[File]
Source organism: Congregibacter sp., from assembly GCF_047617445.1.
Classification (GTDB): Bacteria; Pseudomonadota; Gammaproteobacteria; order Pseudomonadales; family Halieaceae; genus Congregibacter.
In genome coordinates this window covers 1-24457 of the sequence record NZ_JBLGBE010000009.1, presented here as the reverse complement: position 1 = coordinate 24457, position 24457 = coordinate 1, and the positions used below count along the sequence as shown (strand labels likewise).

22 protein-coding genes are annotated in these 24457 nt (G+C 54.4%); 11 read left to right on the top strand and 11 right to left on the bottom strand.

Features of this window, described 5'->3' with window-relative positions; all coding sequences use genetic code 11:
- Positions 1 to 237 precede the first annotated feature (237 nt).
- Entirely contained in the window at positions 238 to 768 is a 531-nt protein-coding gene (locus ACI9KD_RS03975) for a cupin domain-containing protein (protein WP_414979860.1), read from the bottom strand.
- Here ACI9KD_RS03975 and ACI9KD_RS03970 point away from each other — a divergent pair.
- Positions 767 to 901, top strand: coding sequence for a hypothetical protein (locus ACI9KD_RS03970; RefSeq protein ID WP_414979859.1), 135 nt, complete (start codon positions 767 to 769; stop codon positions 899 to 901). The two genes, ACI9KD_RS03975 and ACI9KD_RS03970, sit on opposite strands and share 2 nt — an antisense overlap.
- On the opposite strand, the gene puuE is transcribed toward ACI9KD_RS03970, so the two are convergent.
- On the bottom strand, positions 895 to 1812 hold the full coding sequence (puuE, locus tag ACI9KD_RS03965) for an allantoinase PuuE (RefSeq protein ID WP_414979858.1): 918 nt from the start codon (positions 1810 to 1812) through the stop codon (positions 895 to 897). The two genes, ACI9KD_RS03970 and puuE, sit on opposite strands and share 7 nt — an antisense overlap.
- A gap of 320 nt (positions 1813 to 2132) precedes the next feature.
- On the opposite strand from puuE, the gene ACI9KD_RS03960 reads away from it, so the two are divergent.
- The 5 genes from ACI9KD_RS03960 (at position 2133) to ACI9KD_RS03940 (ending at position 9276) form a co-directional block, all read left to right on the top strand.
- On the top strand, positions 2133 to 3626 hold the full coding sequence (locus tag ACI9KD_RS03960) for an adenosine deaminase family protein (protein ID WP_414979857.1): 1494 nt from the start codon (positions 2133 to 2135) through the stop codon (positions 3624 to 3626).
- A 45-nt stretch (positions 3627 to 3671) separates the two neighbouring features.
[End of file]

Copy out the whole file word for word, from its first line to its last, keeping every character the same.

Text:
Source organism: Congregibacter sp., from assembly GCF_047617445.1.
Classification (GTDB): Bacteria; Pseudomonadota; Gammaproteobacteria; order Pseudomonadales; family Halieaceae; genus Congregibacter.
In genome coordinates this window covers 1-24457 of the sequence record NZ_JBLGBE010000009.1, presented here as the reverse complement: position 1 = coordinate 24457, position 24457 = coordinate 1, and the positions used below count along the sequence as shown (strand labels likewise).

22 protein-coding genes are annotated in these 24457 nt (G+C 54.4%); 11 read left to right on the top strand and 11 right to left on the bottom strand.

Features of this window, described 5'->3' with window-relative positions; all coding sequences use genetic code 11:
- Positions 1 to 237 precede the first annotated feature (237 nt).
- Entirely contained in the window at positions 238 to 768 is a 531-nt protein-coding gene (locus ACI9KD_RS03975) for a cupin domain-containing protein (protein WP_414979860.1), read from the bottom strand.
- Here ACI9KD_RS03975 and ACI9KD_RS03970 point away from each other — a divergent pair.
- Positions 767 to 901, top strand: coding sequence for a hypothetical protein (locus ACI9KD_RS03970; RefSeq protein ID WP_414979859.1), 135 nt, complete (start codon positions 767 to 769; stop codon positions 899 to 901). The two genes, ACI9KD_RS03975 and ACI9KD_RS03970, sit on opposite strands and share 2 nt — an antisense overlap.
- On the opposite strand, the gene puuE is transcribed toward ACI9KD_RS03970, so the two are convergent.
- On the bottom strand, positions 895 to 1812 hold the full coding sequence (puuE, locus tag ACI9KD_RS03965) for an allantoinase PuuE (RefSeq protein ID WP_414979858.1): 918 nt from the start codon (positions 1810 to 1812) through the stop codon (positions 895 to 897). The two genes, ACI9KD_RS03970 and puuE, sit on opposite strands and share 7 nt — an antisense overlap.
- A gap of 320 nt (positions 1813 to 2132) precedes the next feature.
- On the opposite strand from puuE, the gene ACI9KD_RS03960 reads away from it, so the two are divergent.
- The 5 genes from ACI9KD_RS03960 (at position 2133) to ACI9KD_RS03940 (ending at position 9276) form a co-directional block, all read left to right on the top strand.
- On the top strand, positions 2133 to 3626 hold the full coding sequence (locus tag ACI9KD_RS03960) for an adenosine deaminase family protein (protein ID WP_414979857.1): 1494 nt from the start codon (positions 2133 to 2135) through the stop codon (positions 3624 to 3626).
- A 45-nt stretch (positions 3627 to 3671) separates the two neighbouring features.